The portrait is falling

The last days of Robert Mugabe

Source: The portrait is falling – The Zimbabwean 20.12.2016 by Martin Fletcher

With considerable trepidation, I took the lift to the sixth floor of the ministry of justice in central Harare to interview the minister. It wasn’t just that I lacked the accreditation foreign journalists must obtain to work in Zimbabwe – the interview had been ar-ranged through unofficial back channels. The minister, Emmerson Mnangagwa, also happens to be the vice-president, Robert Mugabe’s notoriously brutal chief enforcer for the past 36 years, and the most feared man in the country. “They don’t call him ‘The Crocodile’ for nothing,” said a Zim-babwean businessman who knows him well. “He never says a word but suddenly he bites. He’s very dangerous.”But Mnangagwa, still powerfully built at 74, proved courteous enough as we sat in deep leather armchairs in his bright and spa-cious office. It was not in his interest to be hostile – not at this time. He is determined to succeed Mugabe and he will need West-ern support to rebuild his shattered country if he does, which is presumably why he gave me an almost unprecedented interview.

With considerable trepidation, I took the lift to the sixth floor of the ministry of justice in central Harare to interview the minister. It wasn’t just that I lacked the accreditation foreign journalists must obtain to work in Zimbabwe – the interview had been ar-ranged through unofficial back channels. The minister, Emmerson Mnangagwa, also happens to be the vice-president, Robert Mugabe’s notoriously brutal chief enforcer for the past 36 years, and the most feared man in the country. “They don’t call him ‘The Crocodile’ for nothing,” said a Zim-babwean businessman who knows him well. “He never says a word but suddenly he bites. He’s very dangerous.”But Mnangagwa, still powerfully built at 74, proved courteous enough as we sat in deep leather armchairs in his bright and spa-cious office. It was not in his interest to be hostile – not at this time. He is determined to succeed Mugabe and he will need West-ern support to rebuild his shattered country if he does, which is presumably why he gave me an almost unprecedented interview.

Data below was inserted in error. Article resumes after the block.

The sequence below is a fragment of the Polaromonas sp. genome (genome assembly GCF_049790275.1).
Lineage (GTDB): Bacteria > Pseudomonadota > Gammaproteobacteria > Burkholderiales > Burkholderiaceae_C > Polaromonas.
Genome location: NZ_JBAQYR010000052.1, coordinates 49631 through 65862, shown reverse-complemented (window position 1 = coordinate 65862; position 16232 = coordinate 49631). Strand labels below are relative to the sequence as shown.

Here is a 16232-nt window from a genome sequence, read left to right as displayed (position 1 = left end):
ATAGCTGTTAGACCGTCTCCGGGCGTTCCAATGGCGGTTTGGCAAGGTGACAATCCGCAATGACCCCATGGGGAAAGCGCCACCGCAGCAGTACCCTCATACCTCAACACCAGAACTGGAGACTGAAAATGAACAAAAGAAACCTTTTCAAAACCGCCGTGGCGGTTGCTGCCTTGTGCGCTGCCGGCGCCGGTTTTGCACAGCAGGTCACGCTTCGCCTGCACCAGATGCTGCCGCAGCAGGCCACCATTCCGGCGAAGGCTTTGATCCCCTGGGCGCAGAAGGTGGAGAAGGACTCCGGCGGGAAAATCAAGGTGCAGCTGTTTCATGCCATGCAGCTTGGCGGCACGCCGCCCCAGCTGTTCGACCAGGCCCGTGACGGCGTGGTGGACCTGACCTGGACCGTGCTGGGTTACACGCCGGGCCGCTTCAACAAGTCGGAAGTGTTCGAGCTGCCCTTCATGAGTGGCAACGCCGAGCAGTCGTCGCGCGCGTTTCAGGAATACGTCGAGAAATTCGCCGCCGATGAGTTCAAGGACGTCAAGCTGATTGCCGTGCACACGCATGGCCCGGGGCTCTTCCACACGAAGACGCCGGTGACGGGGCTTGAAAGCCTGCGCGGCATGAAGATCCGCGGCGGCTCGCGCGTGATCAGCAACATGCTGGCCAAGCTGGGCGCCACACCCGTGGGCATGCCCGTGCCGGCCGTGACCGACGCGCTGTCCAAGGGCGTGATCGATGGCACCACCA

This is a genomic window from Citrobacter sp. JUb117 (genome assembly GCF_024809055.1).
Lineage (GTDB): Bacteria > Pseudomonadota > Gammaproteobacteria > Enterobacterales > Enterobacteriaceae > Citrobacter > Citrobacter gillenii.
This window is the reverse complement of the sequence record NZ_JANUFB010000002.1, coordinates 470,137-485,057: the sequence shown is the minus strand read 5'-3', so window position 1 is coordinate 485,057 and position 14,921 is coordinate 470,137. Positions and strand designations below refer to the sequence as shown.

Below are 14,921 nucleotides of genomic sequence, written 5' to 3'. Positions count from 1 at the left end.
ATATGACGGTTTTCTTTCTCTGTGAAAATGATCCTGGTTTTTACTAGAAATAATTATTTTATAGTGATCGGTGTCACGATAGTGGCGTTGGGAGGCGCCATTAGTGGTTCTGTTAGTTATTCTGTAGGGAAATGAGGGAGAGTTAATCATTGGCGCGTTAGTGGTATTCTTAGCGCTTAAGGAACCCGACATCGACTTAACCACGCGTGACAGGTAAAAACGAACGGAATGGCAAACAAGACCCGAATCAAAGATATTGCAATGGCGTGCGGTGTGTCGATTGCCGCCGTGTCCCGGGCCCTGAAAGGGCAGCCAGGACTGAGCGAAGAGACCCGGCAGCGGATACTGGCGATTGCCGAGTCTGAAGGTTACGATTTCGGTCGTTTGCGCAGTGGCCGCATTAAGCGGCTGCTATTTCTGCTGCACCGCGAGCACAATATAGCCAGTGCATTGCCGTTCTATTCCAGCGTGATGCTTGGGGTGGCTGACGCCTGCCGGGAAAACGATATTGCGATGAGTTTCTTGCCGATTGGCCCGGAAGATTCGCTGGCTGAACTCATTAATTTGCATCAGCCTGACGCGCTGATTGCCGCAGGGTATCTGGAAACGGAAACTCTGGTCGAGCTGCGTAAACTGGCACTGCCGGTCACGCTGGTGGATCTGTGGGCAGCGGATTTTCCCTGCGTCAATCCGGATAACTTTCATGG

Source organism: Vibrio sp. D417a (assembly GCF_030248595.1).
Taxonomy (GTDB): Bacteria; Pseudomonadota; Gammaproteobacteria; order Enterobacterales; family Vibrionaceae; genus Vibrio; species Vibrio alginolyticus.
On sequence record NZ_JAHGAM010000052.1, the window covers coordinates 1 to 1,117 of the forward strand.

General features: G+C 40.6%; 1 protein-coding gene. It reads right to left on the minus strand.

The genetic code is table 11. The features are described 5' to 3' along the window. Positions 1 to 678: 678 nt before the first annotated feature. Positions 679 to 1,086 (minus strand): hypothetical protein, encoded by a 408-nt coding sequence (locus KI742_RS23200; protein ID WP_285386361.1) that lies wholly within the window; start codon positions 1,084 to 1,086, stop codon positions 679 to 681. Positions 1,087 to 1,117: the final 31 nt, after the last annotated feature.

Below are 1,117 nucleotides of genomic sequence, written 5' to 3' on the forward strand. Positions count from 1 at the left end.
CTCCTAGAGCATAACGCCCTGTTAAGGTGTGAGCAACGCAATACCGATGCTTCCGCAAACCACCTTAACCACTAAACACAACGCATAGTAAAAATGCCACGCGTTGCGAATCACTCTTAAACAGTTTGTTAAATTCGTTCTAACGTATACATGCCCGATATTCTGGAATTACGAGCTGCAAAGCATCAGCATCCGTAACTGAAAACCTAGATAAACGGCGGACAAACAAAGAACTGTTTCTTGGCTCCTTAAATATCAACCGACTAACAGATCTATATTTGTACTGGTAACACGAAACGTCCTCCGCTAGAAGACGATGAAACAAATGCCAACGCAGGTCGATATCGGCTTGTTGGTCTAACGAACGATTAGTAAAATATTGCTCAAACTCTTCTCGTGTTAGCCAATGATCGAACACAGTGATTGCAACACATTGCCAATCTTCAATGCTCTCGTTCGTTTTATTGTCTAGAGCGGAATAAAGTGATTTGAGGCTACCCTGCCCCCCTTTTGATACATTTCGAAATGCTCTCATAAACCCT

Read  full report: martin-fletcher

COMMENTS

WORDPRESS: 5
  • comment-avatar

    Crocodiles may appear friendly when this behaviour is part of their strategy to get their next meal. What was the modus operandi over 50 years ago when the Crocodile gang murdered a civilian Mr. Oberholzer in front of his wife and children near Chimanimani? What was the objective?

  • comment-avatar
    Charles 5 years ago

    “The businessman put it this way: “Maybe
    you don’t like Mnangagwa and his history,
    but you’re faced with a choice. Do you allow
    Zimbabwe to crash and burn and let its people
    suffer? Or do you try to negotiate a rescue
    so they have a future?”

    • comment-avatar
      Joe Cool 5 years ago

      Mnangagwa is not a rescue, Charles, so broaden your options for the future.

  • comment-avatar

    Mugabe and family plus hangers on flew to Singapore last night , using Air Mugabe (actually owned by the taxpayers of Zimbabwe), then they will go to Dubai for Xmas and stay away in sheer luxury for a further 14 days. Hope they don’t come back. This trip will cost us, the taxpayers, at least $3million. Theives, the whole lot of them.

    Read the accompanying article: The portrait is falling. Scary, to think that even after Mugabe we will still have a murderer running this country.

  • comment-avatar

    revolting scum, all of them!!